What sounds like a great way to make money — just rent out your home or second home short-term to travelers who want to save money — has backfired for one homeowner, who is stuck in a nightmare with a renter who was supposed to stay for only 44 days and now refuses to leave her home.
"(Cory Tschogl) rented her 600-square-foot Palm Springs, California, condo to someone for a little over a month, and now she says the guy won't leave and is threatening to sue her," Business Insider says. "For about the past year, she had been renting it on Airbnb and Flipkey, a vacation-rental site owned by TripAdvisor, making enough money on it to help her make ends meet with the higher rents (where she now lives) in San Francisco."
As the Washington Post explains: "Here's one big difference between a hotel and Airbnb: If someone rents a hotel room and refuses to leave, the desk calls security and has him thrown out. If someone rents out a place using Airbnb and the 'guest' refuses to leave, there's no desk, no security and sometimes not much recourse."
The Washington Post says the renter was supposed to leave on July 8 and, because he has been there so long, is protected by California law from being summarily evicted.
A follow-up article on Business Insider identified the alleged squatter as Maksym Pashanin, who, along with his brother, Denys Pashanin, have been living in the condo even though he only paid for 30 days of the 44 days he originally agreed to stay.
The publicity over the brothers' condo shenanigans also had an impact on another deal the Pashanins had in motion on Kickstarter, an online fund-raising website.
"Maksym Pashanin had a successful Kickstarter campaign in 2013 for a video game called Confederate Express that raised $39,739 back in November from nearly 2,400 people," Business Insider reports. "He had promised an estimated ship date of June 2014 but has yet to deliver the game."
On Kickstarter, his game funders anxiously commented about the squatting news. "In case you're wondering why there's no updates. Looks like they're plenty busy doing other things," one funder, Kahuna Kevin, wrote with links to news about the squatting.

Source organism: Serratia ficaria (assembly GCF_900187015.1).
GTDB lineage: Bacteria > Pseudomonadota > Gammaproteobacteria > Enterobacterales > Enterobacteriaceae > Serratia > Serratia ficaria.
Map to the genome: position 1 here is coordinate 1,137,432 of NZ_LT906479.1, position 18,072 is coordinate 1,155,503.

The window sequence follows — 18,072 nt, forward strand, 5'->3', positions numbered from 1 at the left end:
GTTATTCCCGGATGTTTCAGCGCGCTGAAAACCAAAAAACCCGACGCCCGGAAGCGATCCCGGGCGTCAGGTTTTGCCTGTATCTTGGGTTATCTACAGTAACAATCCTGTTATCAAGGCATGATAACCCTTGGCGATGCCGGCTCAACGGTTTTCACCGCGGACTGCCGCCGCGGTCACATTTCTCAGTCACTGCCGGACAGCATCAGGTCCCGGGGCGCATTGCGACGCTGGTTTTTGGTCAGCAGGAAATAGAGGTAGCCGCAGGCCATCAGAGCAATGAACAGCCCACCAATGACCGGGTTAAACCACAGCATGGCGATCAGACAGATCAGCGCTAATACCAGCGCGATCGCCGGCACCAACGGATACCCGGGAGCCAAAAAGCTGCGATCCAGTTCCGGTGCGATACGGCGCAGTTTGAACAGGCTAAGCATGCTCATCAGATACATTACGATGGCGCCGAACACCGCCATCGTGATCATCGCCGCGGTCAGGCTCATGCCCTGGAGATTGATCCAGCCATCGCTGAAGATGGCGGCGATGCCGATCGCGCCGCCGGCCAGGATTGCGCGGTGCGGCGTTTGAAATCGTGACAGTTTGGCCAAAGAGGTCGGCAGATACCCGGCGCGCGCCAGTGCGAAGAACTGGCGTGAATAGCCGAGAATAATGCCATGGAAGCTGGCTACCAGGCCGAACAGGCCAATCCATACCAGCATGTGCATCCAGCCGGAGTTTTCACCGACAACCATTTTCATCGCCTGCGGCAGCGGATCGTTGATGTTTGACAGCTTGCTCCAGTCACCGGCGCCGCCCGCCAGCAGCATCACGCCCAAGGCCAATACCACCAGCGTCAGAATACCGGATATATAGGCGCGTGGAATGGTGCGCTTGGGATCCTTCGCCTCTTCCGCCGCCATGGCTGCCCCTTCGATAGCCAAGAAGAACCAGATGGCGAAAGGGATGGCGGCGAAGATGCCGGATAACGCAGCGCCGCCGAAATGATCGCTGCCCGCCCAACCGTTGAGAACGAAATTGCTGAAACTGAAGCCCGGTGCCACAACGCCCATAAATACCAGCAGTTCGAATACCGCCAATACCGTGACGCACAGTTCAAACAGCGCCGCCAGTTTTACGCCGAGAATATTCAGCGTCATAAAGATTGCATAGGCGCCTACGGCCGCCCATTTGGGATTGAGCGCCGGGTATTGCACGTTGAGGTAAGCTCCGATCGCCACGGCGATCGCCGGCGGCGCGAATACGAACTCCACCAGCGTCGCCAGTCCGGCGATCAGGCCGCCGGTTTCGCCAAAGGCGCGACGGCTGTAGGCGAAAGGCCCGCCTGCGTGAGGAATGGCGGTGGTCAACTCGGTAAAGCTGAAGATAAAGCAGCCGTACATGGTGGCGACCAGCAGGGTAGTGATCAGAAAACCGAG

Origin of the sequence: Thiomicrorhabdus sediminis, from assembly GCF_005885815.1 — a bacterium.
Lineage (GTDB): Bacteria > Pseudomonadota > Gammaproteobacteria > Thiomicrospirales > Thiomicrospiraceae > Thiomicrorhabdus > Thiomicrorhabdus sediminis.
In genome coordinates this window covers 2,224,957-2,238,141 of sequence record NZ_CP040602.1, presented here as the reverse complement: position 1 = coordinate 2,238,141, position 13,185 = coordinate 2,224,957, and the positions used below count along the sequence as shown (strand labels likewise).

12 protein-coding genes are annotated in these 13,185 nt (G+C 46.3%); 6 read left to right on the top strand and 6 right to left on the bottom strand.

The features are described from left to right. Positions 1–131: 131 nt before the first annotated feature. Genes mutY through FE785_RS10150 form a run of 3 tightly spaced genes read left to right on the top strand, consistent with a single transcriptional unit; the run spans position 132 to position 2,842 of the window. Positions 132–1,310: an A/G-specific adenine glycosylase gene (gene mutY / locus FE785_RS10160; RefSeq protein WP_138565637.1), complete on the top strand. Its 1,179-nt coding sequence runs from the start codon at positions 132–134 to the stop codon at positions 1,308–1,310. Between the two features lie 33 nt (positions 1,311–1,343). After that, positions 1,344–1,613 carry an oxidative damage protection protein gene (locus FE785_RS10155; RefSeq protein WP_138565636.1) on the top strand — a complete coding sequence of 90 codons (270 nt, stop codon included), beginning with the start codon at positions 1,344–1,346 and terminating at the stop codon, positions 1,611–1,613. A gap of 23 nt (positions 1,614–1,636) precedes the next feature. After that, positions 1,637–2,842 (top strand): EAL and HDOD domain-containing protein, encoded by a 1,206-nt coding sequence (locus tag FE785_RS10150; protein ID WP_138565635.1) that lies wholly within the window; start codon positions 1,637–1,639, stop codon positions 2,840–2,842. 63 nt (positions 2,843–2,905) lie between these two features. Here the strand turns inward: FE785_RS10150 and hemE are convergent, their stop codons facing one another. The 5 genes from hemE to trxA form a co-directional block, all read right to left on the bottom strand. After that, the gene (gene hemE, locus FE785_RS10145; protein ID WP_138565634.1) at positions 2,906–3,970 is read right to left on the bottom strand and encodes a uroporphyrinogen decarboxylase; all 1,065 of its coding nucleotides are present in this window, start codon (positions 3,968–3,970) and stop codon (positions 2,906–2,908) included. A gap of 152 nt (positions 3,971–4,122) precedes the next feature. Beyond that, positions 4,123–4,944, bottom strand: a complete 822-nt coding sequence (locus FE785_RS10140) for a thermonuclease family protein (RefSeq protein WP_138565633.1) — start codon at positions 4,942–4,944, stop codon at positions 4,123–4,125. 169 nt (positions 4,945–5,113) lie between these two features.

Another funder, Clinton Hallahan, wrote, "I have squatters rights to this game."
After a few days of negative comments, Maksym Pashanin responded, but not very encouragingly. "OK, guys, what's the latest deets on the drama? 10/10, would squat again."
Translation: "Here are the details. If we had the chance to squat in somebody's condo again, we would do it 10 out of 10 times."
According to condo-owner Tschogl, Maksym Pashanin sent her text messages implying he was going to sue her. The San Francisco Chronicle reports the text messages were "threatening to press charges against her for blackmail, negligence and malicious misconduct, including his claims that the tap water hurt his expensive espresso machine and exacerbated his brother's ulcer."
So far, Maksym Pashanin has avoided process servers trying to give him papers that would start the eviction process — which could take months and cost thousands of dollars in lawyer fees.
At least Tschogl won't be out all of the money. Airbnb said it would make sure she was paid for the full original 44-day period, according to the Washington Post.
Meanwhile, the San Francisco Chronicle reports, the brothers have launched another Kickstarter campaign to create a new game. So far, that offering is not attracting many funders.
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